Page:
General Scripting Info

Scripting is a powerful tool for "inventive users", system managers, in-house developers, outside consultants etc. to integrate multiple applications, automate work, and customize off-the-shelf software for specific needs.

DOS and UNIX folks have had "batch processing" for years; even the Apple ][ had built-in BASIC. While the Mac was a major advance in ease-of-use, it was a step backwards in automation power. UserLand wrote a great article on this topic when Frontier was released; I wonder if I can find it.... If someone spots it on the UserLand website before I dig it up, please let me know.

Past, Present and Future

Way back in 1991, System 7 introduced an Inter-Application Communication (IAC) technology known as Apple events (yes, the "e" is not capitalized, but that's another story). At MacWorld Expo in January 1992, UserLand began shipping Frontier. Some time later (anyone remember the date?), Apple quietly released AppleScript, and still later turned it into a commercial product available through standard retail channels. They unleashed the "Open Scripting Architecture" (OSA) so that all scripting systems, tools and languages could work together. For example, you can type Frontier's UserTalk code into Apple's Script Editor, and AppleScript code into Frontier's outline-based script windows. Apple also promoted the "Object Model" scripting philosophy, with various "Suites" of objects and verbs that they encouraged developers to implement for compatibility across applications.

Some people are doing amazing, productive, fun things with scripts. But in general, scripting still hasn't really caught on, with developers and Macintosh owners each (apparently) waiting for the other to jump on the bandwagon. Frontier sales languished. Apple stopped evangelizing, marketing or enhancing AppleScript.

Then, suddenly, came the Internet and especially the Web. Much of the leading software was scriptable. In May '95, UserLand released Frontier for free, and began to turn it into a content development tool and (along with some dedicated members of the scripting community) web server CGI tool. Apple rediscovered the publishing market, and figured out that scripting has quietly become an important tool for workflow automation. Michael Spindler featured two topics in his keynote address at the Sept. '95 Seybold publishing conference: scripting and (separately) the Web. Scripting appears as the #8 of 20 key advantages over windows. Will these glimmers turn into solid commitment, or will Apple fumble again? Has the scripting market gained enough momentum to really grow on its own?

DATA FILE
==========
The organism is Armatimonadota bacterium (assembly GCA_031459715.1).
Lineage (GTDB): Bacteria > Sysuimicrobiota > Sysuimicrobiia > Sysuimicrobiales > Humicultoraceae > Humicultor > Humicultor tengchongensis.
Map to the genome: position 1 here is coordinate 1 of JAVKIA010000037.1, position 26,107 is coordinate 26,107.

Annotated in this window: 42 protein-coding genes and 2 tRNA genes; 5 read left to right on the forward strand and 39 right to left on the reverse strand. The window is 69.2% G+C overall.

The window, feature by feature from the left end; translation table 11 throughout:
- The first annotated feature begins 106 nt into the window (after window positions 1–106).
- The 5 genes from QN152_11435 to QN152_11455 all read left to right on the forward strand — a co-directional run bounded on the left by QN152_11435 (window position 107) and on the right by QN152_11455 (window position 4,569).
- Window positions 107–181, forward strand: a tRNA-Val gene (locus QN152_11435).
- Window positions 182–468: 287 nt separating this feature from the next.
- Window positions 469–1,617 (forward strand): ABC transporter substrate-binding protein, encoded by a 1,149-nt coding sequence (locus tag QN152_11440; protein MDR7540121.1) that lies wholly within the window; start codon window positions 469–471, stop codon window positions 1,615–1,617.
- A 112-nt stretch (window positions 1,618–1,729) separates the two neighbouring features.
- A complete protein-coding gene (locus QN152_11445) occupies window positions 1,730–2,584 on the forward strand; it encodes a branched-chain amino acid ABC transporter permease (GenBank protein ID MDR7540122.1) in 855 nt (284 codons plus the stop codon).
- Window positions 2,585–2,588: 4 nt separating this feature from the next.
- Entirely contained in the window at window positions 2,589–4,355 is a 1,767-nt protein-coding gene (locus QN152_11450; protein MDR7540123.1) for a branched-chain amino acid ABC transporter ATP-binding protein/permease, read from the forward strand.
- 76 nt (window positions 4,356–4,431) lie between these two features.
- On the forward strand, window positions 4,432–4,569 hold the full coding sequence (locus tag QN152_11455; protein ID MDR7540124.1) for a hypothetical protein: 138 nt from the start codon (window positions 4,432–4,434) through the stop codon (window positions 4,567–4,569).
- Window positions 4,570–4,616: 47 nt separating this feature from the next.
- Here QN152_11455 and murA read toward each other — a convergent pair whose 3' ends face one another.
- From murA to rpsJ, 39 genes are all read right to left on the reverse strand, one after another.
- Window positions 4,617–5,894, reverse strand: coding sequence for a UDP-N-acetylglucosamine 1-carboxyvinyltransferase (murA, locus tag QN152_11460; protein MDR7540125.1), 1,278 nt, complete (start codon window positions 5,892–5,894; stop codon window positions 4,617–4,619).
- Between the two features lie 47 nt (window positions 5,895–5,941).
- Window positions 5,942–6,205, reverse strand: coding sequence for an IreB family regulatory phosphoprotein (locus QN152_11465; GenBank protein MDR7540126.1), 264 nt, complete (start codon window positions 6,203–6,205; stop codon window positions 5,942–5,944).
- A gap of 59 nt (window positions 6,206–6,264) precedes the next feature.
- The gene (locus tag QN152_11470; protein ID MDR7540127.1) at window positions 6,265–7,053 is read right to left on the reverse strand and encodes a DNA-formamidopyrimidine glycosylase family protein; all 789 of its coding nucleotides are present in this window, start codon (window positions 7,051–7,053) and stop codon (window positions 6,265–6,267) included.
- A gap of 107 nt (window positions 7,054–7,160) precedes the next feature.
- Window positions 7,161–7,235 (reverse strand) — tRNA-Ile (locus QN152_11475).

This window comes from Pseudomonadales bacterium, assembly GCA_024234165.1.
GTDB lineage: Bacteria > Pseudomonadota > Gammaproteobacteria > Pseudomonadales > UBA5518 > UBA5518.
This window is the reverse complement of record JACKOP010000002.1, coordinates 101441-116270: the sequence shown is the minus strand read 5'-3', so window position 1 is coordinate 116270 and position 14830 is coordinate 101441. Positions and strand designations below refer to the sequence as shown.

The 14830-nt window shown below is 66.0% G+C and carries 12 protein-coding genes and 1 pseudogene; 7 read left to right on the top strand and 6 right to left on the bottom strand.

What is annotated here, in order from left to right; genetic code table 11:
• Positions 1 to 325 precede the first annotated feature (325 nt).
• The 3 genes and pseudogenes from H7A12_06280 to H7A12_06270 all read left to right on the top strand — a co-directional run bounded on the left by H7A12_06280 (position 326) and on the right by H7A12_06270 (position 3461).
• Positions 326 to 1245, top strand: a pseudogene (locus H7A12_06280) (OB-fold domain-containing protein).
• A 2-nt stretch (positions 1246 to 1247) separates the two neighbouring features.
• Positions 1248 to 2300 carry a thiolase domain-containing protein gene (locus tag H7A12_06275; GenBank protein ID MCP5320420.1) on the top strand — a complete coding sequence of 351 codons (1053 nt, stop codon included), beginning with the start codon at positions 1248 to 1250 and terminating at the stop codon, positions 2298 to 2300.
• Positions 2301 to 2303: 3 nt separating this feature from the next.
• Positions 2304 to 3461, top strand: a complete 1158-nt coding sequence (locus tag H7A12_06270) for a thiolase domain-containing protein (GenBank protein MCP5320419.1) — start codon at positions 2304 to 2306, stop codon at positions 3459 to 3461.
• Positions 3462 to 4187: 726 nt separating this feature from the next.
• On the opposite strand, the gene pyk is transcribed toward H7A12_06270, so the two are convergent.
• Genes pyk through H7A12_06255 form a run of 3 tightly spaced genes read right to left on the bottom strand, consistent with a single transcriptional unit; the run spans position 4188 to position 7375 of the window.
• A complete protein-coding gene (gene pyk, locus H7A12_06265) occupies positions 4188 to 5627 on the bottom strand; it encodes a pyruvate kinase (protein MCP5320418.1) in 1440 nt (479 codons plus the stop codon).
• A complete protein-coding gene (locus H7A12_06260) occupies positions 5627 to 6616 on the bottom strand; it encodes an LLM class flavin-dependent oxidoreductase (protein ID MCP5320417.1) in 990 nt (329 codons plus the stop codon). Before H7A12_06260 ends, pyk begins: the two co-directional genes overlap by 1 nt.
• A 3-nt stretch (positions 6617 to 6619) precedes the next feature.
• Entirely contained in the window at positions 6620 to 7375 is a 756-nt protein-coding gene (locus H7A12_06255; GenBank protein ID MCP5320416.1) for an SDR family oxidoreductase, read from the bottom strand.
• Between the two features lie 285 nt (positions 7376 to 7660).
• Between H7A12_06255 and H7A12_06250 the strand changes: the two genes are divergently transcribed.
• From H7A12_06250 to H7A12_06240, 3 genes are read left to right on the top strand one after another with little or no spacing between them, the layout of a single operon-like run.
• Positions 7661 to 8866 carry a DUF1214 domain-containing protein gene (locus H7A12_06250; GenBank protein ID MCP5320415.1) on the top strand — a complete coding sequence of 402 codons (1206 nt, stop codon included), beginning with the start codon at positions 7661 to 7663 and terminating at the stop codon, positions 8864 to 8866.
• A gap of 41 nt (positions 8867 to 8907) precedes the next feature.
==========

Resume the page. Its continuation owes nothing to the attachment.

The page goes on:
When OpenDoc is released, will every "part" really be scriptable? (I haven't been tracking the details, so comments are welcome.) Will CyberDog, Apple's OpenDoc Internet solution, help bring both scripting and OpenDoc to the internet masses, or will it be too late to make a difference? Will "geeks who write scripts" continue to run the web, and flock to Frontier?

Well, we can't provide definitive answers to these questions, but we can provide the definitive source of information on Macintosh scripting.

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*Every Known Scripting Link
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Updated on 11/9/95 by Scott S. Lawton (

Copyright 1995-96 by Martin Fenner, Fred Terry and PreFab Software, Inc.  All Rights Reserved.  Page design and navigation based on the Stage Three system by Scott S. Lawton.  Hosted by Ground Zero.

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